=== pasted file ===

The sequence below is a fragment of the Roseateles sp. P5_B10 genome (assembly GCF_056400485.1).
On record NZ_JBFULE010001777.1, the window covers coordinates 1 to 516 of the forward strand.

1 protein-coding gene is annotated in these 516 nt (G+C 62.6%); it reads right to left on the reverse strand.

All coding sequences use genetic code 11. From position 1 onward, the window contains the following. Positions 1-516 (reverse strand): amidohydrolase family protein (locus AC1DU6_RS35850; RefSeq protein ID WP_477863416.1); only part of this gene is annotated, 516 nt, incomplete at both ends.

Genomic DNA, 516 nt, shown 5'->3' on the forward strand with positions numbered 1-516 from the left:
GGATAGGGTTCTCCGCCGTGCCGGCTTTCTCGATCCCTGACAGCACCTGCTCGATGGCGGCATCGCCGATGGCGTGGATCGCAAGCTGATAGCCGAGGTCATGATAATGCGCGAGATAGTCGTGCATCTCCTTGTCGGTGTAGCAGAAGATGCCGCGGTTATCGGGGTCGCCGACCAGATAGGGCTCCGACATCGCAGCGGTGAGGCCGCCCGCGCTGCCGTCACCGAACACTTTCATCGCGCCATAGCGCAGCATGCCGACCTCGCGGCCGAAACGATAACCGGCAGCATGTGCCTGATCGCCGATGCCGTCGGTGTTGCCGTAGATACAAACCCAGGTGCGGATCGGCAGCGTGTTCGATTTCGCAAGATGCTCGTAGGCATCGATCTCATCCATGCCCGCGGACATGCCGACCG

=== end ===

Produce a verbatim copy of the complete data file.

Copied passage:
The sequence below is a fragment of the Roseateles sp. P5_B10 genome (assembly GCF_056400485.1).
On record NZ_JBFULE010001777.1, the window covers coordinates 1 to 516 of the forward strand.

1 protein-coding gene is annotated in these 516 nt (G+C 62.6%); it reads right to left on the reverse strand.

All coding sequences use genetic code 11. From position 1 onward, the window contains the following. Positions 1-516 (reverse strand): amidohydrolase family protein (locus AC1DU6_RS35850; RefSeq protein ID WP_477863416.1); only part of this gene is annotated, 516 nt, incomplete at both ends.

Genomic DNA, 516 nt, shown 5'->3' on the forward strand with positions numbered 1-516 from the left:
GGATAGGGTTCTCCGCCGTGCCGGCTTTCTCGATCCCTGACAGCACCTGCTCGATGGCGGCATCGCCGATGGCGTGGATCGCAAGCTGATAGCCGAGGTCATGATAATGCGCGAGATAGTCGTGCATCTCCTTGTCGGTGTAGCAGAAGATGCCGCGGTTATCGGGGTCGCCGACCAGATAGGGCTCCGACATCGCAGCGGTGAGGCCGCCCGCGCTGCCGTCACCGAACACTTTCATCGCGCCATAGCGCAGCATGCCGACCTCGCGGCCGAAACGATAACCGGCAGCATGTGCCTGATCGCCGATGCCGTCGGTGTTGCCGTAGATACAAACCCAGGTGCGGATCGGCAGCGTGTTCGATTTCGCAAGATGCTCGTAGGCATCGATCTCATCCATGCCCGCGGACATGCCGACCG